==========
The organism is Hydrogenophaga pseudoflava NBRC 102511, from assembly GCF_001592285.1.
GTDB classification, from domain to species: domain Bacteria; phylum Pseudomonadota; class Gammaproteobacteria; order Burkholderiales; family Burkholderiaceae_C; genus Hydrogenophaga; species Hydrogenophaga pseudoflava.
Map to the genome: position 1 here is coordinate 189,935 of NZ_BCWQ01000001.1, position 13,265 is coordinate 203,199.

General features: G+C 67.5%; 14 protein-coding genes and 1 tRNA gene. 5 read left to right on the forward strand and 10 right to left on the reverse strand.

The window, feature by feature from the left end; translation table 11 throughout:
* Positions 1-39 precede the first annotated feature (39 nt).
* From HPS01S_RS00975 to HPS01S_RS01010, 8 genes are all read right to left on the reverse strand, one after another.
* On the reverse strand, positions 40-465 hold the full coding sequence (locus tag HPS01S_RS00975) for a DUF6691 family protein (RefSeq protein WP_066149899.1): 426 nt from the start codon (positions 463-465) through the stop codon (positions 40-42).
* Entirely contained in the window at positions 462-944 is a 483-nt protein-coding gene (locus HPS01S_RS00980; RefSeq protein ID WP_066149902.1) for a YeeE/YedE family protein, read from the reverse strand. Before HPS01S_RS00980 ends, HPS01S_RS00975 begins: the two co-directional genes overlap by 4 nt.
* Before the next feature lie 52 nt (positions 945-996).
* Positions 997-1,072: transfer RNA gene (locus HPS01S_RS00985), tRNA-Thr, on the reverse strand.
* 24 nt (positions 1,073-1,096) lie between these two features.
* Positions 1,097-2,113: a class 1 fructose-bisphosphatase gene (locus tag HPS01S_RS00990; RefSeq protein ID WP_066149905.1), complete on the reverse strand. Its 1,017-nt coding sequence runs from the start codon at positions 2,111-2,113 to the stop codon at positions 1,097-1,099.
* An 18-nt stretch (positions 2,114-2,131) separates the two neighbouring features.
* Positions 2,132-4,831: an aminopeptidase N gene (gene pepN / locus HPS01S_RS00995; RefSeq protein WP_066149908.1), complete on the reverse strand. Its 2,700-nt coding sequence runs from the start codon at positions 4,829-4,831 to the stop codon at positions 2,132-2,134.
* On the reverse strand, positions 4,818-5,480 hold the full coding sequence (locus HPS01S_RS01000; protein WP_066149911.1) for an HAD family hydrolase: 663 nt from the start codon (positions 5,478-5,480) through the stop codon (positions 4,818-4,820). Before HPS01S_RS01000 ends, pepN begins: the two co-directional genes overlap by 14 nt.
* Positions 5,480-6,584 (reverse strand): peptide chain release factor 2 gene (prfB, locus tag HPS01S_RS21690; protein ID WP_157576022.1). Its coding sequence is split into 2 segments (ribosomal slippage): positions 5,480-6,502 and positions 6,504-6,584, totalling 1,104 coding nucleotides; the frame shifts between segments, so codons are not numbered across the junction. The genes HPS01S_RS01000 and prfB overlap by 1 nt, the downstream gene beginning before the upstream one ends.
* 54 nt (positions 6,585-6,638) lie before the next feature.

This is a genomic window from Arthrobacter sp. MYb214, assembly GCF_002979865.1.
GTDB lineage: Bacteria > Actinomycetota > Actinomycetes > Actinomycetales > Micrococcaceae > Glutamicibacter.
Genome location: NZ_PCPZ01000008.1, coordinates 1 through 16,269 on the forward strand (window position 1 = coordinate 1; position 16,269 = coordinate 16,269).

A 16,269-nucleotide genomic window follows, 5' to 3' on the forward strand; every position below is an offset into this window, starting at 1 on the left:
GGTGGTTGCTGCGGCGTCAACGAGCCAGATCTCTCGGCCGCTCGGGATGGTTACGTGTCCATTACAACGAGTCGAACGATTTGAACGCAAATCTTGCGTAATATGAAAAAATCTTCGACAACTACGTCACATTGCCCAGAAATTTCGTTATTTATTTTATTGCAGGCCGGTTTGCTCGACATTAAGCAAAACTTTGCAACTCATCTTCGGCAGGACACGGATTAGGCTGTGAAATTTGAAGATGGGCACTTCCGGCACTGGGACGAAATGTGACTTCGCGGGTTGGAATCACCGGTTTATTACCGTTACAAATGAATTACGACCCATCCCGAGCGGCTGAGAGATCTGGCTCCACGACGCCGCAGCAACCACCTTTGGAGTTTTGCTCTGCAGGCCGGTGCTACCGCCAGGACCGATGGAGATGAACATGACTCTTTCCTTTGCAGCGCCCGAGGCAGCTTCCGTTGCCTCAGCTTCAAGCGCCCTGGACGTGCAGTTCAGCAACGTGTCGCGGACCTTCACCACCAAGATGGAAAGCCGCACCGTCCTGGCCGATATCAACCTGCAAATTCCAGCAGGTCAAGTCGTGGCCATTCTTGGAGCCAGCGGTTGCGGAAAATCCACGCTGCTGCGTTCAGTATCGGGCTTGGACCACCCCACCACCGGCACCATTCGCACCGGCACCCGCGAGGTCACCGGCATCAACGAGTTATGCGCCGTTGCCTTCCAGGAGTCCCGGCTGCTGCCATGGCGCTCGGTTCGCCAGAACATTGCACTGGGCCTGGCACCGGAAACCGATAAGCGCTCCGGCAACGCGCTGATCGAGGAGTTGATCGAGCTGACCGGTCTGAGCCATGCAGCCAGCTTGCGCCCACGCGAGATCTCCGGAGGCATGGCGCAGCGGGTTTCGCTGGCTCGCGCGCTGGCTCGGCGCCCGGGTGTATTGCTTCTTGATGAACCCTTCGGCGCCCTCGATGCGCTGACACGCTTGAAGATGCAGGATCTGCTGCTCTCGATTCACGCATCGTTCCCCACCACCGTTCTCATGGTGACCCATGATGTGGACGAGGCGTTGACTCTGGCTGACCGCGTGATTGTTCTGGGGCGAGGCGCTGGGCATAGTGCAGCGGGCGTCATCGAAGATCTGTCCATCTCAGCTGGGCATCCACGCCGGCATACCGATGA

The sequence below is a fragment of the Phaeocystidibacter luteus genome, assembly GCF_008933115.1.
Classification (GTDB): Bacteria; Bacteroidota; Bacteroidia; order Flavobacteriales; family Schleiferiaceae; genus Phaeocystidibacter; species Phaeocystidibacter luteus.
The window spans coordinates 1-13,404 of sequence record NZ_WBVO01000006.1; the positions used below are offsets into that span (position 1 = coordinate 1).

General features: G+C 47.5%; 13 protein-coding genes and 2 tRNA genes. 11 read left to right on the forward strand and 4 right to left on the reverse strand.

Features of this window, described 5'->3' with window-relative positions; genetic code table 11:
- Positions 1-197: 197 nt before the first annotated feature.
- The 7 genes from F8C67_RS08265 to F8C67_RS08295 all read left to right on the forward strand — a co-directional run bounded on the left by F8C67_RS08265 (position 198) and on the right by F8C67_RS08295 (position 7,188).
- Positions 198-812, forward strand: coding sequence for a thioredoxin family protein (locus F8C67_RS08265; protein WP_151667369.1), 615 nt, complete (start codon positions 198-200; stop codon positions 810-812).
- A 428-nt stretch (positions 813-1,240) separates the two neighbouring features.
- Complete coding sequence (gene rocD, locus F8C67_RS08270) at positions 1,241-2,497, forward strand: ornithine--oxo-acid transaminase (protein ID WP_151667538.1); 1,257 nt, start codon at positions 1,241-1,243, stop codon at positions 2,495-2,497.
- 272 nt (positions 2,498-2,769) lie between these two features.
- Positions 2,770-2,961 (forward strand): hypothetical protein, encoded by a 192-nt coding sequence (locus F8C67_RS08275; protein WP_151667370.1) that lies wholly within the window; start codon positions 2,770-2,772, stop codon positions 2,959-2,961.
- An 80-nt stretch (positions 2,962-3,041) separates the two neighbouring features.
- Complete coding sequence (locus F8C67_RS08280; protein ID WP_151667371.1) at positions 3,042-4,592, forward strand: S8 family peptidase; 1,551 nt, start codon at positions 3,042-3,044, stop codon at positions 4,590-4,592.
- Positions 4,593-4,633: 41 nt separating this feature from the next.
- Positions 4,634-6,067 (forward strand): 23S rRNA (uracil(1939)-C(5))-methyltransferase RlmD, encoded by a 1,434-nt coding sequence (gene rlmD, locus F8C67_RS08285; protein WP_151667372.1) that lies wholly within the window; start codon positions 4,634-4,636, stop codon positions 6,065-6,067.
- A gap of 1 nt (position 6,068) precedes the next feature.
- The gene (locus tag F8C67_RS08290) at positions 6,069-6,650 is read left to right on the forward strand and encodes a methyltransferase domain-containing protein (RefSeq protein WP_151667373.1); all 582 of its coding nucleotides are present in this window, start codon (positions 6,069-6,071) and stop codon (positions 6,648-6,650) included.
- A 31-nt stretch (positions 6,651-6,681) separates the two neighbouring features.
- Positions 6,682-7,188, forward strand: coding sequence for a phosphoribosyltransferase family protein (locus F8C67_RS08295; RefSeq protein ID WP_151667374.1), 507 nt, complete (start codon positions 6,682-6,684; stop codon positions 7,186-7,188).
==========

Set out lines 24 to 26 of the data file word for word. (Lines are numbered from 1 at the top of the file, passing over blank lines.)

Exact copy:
The sequence below is a fragment of the Phaeocystidibacter luteus genome, assembly GCF_008933115.1.
Classification (GTDB): Bacteria; Bacteroidota; Bacteroidia; order Flavobacteriales; family Schleiferiaceae; genus Phaeocystidibacter; species Phaeocystidibacter luteus.
The window spans coordinates 1-13,404 of sequence record NZ_WBVO01000006.1; the positions used below are offsets into that span (position 1 = coordinate 1).